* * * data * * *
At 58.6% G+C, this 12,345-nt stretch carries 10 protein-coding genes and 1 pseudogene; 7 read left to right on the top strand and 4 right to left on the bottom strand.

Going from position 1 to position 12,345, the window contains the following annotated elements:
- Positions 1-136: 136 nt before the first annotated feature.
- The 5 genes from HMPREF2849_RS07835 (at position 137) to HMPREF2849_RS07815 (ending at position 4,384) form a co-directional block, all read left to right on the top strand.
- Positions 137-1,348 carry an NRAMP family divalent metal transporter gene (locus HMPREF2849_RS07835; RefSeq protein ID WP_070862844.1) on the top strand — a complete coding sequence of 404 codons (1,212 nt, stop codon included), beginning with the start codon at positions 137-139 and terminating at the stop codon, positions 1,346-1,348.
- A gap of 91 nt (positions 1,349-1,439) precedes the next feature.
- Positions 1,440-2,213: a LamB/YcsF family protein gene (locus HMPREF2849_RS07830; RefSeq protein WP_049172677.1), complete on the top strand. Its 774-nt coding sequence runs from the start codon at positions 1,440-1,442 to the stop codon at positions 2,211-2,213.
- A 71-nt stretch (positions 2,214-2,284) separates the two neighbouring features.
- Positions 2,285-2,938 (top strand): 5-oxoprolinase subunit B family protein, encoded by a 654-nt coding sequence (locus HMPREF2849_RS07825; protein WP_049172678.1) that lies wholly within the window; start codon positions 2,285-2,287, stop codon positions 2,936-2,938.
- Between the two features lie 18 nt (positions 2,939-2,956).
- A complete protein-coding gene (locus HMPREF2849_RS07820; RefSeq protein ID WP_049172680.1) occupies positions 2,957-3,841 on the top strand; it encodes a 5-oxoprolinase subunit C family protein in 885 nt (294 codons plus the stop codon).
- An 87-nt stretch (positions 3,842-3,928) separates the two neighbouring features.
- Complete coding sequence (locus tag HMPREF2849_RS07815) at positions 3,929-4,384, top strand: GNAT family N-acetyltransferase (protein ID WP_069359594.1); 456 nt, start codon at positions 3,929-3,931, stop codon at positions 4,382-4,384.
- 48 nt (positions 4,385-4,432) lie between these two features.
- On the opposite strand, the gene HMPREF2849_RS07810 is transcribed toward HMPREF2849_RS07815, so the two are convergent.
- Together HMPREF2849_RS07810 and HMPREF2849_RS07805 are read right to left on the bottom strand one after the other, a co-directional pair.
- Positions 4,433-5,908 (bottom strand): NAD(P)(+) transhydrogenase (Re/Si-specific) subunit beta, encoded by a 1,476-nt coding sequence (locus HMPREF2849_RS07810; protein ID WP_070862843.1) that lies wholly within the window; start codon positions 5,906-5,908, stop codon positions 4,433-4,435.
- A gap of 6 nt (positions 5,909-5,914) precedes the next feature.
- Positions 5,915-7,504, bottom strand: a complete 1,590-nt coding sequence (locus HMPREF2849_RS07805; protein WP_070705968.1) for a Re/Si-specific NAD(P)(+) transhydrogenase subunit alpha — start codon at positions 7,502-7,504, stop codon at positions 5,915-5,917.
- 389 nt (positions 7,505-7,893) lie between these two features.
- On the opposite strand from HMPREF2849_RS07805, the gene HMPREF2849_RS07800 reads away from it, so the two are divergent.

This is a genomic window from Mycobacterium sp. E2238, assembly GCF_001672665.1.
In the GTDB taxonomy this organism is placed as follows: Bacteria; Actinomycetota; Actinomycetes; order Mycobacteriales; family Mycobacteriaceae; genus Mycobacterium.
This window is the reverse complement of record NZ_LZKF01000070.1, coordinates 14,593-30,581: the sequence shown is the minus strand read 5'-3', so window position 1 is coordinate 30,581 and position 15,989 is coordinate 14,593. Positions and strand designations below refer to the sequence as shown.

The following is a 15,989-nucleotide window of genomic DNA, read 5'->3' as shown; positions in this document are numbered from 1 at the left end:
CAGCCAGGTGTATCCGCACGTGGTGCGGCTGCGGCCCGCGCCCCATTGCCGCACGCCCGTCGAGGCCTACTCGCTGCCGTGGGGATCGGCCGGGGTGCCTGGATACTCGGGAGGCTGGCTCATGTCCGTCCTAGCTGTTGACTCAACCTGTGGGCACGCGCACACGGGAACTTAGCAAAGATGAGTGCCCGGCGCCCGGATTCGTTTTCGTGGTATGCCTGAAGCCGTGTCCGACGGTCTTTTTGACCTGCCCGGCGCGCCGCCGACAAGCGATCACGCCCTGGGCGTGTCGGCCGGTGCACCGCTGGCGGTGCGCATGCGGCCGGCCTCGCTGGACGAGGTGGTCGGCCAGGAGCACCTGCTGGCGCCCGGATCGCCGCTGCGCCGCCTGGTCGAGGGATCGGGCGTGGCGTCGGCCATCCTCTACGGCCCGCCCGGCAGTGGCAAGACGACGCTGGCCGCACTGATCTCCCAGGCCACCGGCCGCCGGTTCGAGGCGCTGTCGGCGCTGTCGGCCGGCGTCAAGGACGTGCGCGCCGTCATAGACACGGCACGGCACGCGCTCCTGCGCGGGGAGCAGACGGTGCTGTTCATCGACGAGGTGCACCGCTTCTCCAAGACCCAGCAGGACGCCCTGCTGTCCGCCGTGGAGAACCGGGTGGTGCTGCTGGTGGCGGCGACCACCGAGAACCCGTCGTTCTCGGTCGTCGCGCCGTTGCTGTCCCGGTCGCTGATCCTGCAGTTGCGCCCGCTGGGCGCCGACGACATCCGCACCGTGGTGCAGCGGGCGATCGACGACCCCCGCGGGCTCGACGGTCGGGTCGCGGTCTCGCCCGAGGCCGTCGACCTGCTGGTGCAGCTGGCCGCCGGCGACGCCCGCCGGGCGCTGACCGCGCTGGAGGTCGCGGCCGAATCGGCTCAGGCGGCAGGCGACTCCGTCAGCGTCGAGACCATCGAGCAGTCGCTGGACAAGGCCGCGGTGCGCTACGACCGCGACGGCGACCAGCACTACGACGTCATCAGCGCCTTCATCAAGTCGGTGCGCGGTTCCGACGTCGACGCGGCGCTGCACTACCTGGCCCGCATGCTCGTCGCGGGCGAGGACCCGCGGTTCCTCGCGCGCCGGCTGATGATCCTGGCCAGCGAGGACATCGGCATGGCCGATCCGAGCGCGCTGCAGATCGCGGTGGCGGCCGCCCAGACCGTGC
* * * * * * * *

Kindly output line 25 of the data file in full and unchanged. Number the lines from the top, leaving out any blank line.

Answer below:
The following is a 15,989-nucleotide window of genomic DNA, read 5'->3' as shown; positions in this document are numbered from 1 at the left end: